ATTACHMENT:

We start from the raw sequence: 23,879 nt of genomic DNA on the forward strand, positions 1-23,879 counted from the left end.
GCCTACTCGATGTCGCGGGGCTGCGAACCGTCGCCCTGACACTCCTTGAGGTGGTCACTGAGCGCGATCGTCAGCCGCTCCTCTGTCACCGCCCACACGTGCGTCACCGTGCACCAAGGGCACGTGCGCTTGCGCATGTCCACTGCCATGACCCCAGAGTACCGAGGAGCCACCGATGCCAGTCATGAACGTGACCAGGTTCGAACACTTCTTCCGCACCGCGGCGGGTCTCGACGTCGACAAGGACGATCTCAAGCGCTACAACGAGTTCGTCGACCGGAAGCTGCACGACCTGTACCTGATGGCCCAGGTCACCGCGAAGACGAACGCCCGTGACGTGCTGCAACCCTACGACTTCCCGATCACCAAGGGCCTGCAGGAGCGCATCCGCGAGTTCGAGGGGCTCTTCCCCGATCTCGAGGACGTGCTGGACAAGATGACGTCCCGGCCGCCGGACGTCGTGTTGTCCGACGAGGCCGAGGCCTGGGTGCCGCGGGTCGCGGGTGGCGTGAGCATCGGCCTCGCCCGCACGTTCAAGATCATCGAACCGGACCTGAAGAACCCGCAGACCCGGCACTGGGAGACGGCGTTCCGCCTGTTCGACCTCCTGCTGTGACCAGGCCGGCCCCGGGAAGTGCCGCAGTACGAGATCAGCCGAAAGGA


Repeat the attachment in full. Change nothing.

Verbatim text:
We start from the raw sequence: 23,879 nt of genomic DNA on the forward strand, positions 1-23,879 counted from the left end.
GCCTACTCGATGTCGCGGGGCTGCGAACCGTCGCCCTGACACTCCTTGAGGTGGTCACTGAGCGCGATCGTCAGCCGCTCCTCTGTCACCGCCCACACGTGCGTCACCGTGCACCAAGGGCACGTGCGCTTGCGCATGTCCACTGCCATGACCCCAGAGTACCGAGGAGCCACCGATGCCAGTCATGAACGTGACCAGGTTCGAACACTTCTTCCGCACCGCGGCGGGTCTCGACGTCGACAAGGACGATCTCAAGCGCTACAACGAGTTCGTCGACCGGAAGCTGCACGACCTGTACCTGATGGCCCAGGTCACCGCGAAGACGAACGCCCGTGACGTGCTGCAACCCTACGACTTCCCGATCACCAAGGGCCTGCAGGAGCGCATCCGCGAGTTCGAGGGGCTCTTCCCCGATCTCGAGGACGTGCTGGACAAGATGACGTCCCGGCCGCCGGACGTCGTGTTGTCCGACGAGGCCGAGGCCTGGGTGCCGCGGGTCGCGGGTGGCGTGAGCATCGGCCTCGCCCGCACGTTCAAGATCATCGAACCGGACCTGAAGAACCCGCAGACCCGGCACTGGGAGACGGCGTTCCGCCTGTTCGACCTCCTGCTGTGACCAGGCCGGCCCCGGGAAGTGCCGCAGTACGAGATCAGCCGAAAGGA